A Hopi farmer is using ancient practices to grow crops in Arizona — with no irrigation
In the West, ongoing drought and drier future are forcing us all to think about how we use water differently.
One farmer up in northern Arizona is using ancient practices to grow food.
The Show visited Hopi farmer and University of Arizona faculty Michael Kotutwa Johnson about 90 minutes north of Flagstaff, where his fields are located. He explained the ways he grows corn, squash and beans and why he wants native seeds repatriated back to Indigenous communities like his.
When Michael Kuta Johnson walks through his fields in the high desert of northern Arizona, he can hear the corn talk to him.
"Early in the morning or in the evening. It's just that you can hear them talking because they're just, they just, they just, it's a cool sound," said Johnson.
It's Hopi corn, an ancient variety that Johnson's family has been growing on this land on the Hopi reservation for nearly 100 years.
"So when you're out here hoeing weeds, you're out here talking to them. And you're also, you know, touching them and you get very intimate with this corn. You know, you can hear the leaves rustling, and they're just waking up," he said.
The corn is not just a crop to Johnson — it's a family member of sorts. A being, for sure. And part of a long tradition, his grandfather taught him and he carries on today.
"I'm growing a few things. I'm growing about four different varieties of Hopi corn and some beans and also some gourds and squash up here," he said.
But looking around this windy high desert field, you won't see the kind of farmland you might expect.
For one, there's not a tree in sight for miles. The dirt is dry and dusty. You can see Flagstaff's San Francisco peaks in the distance. But there, like a kind of mirage in the desert, are bright green stalks popping out of the ground.
"It's kind of unique out here. It's kind of like a semi-desert out here. We don't get any irrigation," said Johnson. "This corn that we're looking at is an early corn that I put in in April, the end of April. And so it hasn't had water in over 60 days, but you can tell the vibrancy and the greenness of it how well it's doing."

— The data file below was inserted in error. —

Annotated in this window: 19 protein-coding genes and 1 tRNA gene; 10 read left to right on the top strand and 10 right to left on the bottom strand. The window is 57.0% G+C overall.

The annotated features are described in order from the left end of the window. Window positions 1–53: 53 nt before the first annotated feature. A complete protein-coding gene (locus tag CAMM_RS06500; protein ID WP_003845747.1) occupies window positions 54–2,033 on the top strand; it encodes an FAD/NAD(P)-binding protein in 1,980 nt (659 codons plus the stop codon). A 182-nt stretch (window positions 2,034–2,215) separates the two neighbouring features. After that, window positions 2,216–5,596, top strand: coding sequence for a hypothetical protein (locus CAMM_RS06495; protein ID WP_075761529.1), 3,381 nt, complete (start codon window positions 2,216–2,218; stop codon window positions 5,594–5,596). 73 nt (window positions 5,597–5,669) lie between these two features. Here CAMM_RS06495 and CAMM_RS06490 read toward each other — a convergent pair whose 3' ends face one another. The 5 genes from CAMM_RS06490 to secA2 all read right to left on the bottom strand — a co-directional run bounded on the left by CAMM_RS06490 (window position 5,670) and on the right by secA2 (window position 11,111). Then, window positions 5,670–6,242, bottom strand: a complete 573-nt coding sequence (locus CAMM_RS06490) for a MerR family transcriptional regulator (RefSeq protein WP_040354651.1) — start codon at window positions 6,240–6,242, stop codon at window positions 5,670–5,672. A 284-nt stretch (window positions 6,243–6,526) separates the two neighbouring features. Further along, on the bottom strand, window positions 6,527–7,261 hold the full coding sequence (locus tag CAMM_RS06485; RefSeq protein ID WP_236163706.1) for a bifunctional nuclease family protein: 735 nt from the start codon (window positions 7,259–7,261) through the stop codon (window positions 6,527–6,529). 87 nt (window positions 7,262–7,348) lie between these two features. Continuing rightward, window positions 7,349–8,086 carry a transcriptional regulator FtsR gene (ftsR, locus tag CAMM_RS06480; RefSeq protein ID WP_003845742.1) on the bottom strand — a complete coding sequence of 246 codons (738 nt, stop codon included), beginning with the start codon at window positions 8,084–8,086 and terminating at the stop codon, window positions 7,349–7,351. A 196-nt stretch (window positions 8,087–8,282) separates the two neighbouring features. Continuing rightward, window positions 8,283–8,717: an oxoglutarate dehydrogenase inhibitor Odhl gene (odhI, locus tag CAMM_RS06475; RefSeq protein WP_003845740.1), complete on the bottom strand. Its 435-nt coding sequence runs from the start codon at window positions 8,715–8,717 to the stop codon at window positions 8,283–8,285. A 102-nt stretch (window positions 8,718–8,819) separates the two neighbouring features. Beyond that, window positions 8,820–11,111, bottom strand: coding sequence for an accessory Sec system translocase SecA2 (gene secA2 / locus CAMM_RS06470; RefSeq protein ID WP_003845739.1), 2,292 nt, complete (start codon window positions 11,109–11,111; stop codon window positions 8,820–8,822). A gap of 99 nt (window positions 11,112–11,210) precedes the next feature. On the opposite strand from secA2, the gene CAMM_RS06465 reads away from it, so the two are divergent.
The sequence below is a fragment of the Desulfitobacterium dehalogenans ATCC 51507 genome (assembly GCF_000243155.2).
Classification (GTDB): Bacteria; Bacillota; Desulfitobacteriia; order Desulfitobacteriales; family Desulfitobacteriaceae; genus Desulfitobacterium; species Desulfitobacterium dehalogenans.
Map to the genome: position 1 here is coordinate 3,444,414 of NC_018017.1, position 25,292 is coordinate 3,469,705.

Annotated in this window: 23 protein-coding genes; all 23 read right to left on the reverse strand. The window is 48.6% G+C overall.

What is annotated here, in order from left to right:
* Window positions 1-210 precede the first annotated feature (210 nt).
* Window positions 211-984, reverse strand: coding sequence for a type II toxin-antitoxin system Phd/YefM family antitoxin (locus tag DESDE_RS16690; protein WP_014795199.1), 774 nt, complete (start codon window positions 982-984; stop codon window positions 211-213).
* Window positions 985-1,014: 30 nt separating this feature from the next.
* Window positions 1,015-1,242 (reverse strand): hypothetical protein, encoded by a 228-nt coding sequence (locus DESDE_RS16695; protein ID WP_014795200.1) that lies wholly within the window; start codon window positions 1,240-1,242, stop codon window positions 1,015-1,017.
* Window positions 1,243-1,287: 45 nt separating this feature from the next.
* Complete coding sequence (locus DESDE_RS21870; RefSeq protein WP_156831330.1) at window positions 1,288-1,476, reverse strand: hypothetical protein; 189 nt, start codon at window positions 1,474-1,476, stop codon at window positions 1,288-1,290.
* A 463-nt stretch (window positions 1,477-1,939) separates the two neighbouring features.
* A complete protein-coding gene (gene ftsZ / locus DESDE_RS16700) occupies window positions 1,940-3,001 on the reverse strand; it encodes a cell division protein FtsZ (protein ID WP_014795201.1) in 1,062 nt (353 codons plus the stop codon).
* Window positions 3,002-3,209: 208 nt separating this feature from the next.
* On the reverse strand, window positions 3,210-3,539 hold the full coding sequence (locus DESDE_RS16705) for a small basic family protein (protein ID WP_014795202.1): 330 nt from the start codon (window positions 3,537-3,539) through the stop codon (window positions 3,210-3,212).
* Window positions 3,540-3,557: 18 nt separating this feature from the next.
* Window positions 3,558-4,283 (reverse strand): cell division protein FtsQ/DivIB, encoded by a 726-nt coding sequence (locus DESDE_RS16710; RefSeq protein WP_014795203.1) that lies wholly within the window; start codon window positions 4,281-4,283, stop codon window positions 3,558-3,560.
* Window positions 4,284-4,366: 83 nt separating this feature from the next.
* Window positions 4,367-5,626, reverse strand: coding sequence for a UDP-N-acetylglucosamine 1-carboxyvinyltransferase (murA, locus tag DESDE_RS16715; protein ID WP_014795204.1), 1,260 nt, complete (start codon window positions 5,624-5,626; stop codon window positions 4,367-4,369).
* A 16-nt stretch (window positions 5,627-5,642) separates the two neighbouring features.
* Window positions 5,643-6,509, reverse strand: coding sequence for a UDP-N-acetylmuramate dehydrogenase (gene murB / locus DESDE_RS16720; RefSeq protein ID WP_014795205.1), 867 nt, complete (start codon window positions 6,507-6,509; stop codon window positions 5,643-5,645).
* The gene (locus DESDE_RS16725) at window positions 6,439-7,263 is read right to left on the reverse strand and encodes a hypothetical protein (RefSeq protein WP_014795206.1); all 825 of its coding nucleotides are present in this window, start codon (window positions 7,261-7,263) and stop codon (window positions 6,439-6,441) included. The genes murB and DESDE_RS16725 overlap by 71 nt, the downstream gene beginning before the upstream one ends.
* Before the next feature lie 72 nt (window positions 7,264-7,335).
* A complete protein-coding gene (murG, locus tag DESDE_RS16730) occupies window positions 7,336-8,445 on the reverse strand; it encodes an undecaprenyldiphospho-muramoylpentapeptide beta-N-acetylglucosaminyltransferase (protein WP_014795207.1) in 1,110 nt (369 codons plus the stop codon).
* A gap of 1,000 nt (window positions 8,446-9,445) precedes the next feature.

That's right. He grows these crops without any irrigation. It's called dry Hopi farming. It's an ancient practice that uses only the water that falls from the sky to grow crops every year.
That's about 6 to 10 inches of annual rainfall in this region. Without irrigation, Johnson uses a variety of techniques perfected over millennia to grow his crops, from planting clumps of seeds, 6 feet apart from one another to planting seeds 18 inches deep to seep whatever moisture lives in the Earth.
"We had an abundance of snowfall this year and that's what really makes our crops thrive, and that's why we don't have to irrigate. Our next big thing will be the monsoon rains to fill out the kernel cobs and also to fill out the bean pods, which will happen usually usually at the last week of July," Johnson said. "That's when it hits us out here. But everything by then should be pretty well grown, start be starting to tassel and everything like that and we should have a pretty good harvest this year."
Johnson isn't just a farmer, although he has taken on the stewardship of his family's land and doesn't plan on letting it go anytime soon.
Today, people also call him Dr. Michael Kutu Johnson. He's an assistant specialist in indigenous resiliency at the School of Natural Resources and the environment at the University of Arizona, and a sought after resource on his culture's farming practices worldwide.
"I myself call myself about a 253rd generation farmer here. You know, I like to kind of joke around about that because, you know, I have colleagues in Iowa and Nebraska who are farmers too and they can only get about two, three generations back. So it's kind of fun," Johnson said.
It was summer on his farm, months before any crops would be ready for harvest. But it was clear, walking through the rows with him and talking about the practice, it's not really about how much is harvested that much he feels is out of his hands. It's about tradition and culture and history.
"We're an agricultural society," he said. "You know, we — I would feel like we're kind of like America's original farmers. You know, we've been doing this from the get go."